Start Small to Build a Press Strategy That Works for Your Business



press strategy

The press can be one of the most valuable tools for a business to gain attention and credibility among consumers. But it can also help you attract investors.

In the case of Wahooly, a now defunct crowdfunding company, a solid press strategy was a main part of the company’s funding plan.

Dana Severson, founder of Wahooly recently wrote for Inc. about his experience of using the press to raise a round of funding. Though the company itself ultimately didn’t survive, its press strategy was successful. It allowed the company to appear in more than a hundred different news stories in various publications and raise more than $750,000 before even releasing a product.

The company’s press strategy was so successful in part because they didn’t try to get too big, too quickly. Instead of jumping right into pitching to major publications, the company started small. This allowed them to gain some attention along with the type of credibility it takes to get featured by larger news outlets. He wrote:

“Rather than starting with the Wall Street Journal, who we knew would ignore us, we started locally. But, even in every local market, there is a hierarchy to media. You have the big newspapers, local business magazines/news, local television news, radio and niche blogs.”

For an unknown startup, even a small mention in a major publication like the New York Times or Wall Street Journal can be a huge boost. And that type of attention can be very attractive. But since those publications are so large, it’s likely that they receive so many similar pitches and requests. So, the chances they choose yours is pretty slim.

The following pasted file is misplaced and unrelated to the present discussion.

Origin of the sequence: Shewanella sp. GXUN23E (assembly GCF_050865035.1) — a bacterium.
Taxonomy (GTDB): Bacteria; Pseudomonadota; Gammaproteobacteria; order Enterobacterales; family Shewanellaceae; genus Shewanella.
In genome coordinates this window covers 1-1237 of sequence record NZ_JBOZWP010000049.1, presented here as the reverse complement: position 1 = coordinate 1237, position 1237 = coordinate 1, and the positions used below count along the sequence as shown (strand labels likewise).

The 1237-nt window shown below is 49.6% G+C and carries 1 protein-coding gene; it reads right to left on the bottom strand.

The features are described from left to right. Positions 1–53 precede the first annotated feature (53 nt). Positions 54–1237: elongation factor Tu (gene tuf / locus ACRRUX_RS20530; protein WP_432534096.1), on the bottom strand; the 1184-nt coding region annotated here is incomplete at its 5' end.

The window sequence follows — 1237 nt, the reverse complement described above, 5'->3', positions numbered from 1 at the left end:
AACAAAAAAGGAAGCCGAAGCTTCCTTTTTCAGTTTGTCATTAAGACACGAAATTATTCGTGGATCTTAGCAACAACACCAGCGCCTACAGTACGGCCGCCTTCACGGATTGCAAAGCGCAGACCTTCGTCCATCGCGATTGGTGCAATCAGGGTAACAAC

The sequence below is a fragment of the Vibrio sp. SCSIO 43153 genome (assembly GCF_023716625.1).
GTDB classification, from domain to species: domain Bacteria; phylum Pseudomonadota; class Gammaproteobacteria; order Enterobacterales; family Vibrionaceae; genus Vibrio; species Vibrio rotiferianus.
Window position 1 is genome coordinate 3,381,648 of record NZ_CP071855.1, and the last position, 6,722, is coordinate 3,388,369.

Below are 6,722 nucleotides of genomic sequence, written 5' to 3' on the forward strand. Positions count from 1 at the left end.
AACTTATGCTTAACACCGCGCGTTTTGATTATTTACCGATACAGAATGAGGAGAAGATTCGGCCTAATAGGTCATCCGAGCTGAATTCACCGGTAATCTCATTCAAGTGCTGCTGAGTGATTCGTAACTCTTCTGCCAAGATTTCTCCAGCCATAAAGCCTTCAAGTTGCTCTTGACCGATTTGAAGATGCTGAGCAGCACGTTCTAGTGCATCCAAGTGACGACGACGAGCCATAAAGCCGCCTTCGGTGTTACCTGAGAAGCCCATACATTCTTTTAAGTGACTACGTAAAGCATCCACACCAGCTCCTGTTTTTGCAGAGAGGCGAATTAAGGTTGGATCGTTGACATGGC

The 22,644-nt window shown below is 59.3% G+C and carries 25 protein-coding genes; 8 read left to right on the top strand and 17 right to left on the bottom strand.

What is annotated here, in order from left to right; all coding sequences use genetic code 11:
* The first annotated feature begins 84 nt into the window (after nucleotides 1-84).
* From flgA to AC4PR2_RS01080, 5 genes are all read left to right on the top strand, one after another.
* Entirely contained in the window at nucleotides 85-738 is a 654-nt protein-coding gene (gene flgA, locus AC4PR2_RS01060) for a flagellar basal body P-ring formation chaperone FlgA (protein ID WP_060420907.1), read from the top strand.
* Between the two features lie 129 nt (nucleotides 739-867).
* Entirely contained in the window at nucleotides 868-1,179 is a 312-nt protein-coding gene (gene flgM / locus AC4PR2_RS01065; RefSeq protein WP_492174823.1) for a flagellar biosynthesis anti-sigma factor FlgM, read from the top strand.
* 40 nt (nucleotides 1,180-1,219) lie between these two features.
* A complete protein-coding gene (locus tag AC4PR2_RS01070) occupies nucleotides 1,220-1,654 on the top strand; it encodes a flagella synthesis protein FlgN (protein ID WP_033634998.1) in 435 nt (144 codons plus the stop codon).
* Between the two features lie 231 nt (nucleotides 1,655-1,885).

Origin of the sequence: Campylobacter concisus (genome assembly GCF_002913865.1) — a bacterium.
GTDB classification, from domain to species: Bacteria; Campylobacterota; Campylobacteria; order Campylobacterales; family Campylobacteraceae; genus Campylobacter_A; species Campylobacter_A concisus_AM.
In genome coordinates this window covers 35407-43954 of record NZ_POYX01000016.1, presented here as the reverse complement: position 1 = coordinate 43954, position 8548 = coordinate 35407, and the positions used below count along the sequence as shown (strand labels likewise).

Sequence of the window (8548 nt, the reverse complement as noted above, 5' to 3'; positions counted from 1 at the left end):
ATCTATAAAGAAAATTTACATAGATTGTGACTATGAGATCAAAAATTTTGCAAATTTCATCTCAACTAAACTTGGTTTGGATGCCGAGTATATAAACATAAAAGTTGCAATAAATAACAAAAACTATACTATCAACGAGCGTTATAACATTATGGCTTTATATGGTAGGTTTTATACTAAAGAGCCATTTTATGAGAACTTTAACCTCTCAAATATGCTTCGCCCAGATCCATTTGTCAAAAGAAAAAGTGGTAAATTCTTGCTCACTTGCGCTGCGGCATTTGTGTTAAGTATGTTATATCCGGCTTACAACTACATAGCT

You need to find a way to set yourself apart.



Being featured in smaller publications can help you do just that. Those press mentions can help you gain attention. But they can also help you build up some credibility. When you go to pitch your new startup to the New York Times or Wall Street Journal, they have a little something to go on.

A good press strategy can’t make your company’s product appealing to customers. It won’t necessarily be the difference between success and failure. But if you have a solid offering and business plan, it could help you get the attention you need to get off the ground.

Press Run Photo via Shutterstock

4 Comments ▼



Annie Pilon Annie Pilon is a Senior Staff Writer for Small Business Trends, covering entrepreneur profiles, interviews, feature stories, community news and in-depth, expert-based guides. When she’s not writing she can be found on her personal blog Wattlebird, and exploring all that her home state of Michigan has to offer.

4 Reactions
  1. Yes. So many people are always trying to break into the big brands when they can just start with the small ones. Start small then go big.

    • Absolutely – if you can work with the smaller outlets they you’ll be better prepared to approach the larger ones.

  2. Totally agree with you! Trying to leap into bigger decisions in terms of press strategies can most likely lead to business pitfalls. On the other hand, starting small can help lead the way to success. As part of a marketing campaign, it is imperative to develop creative press strategies and build awareness to the public but businesses should take it slow. I’ve stumbled upon an article at http://www.promomatting.com/tactics-for-building-brand-awareness/ which suggest helpful tips in building brand awareness. This could help gain more attention from consumers. All you’ve said are great and relevant, thanks for sharing this post!

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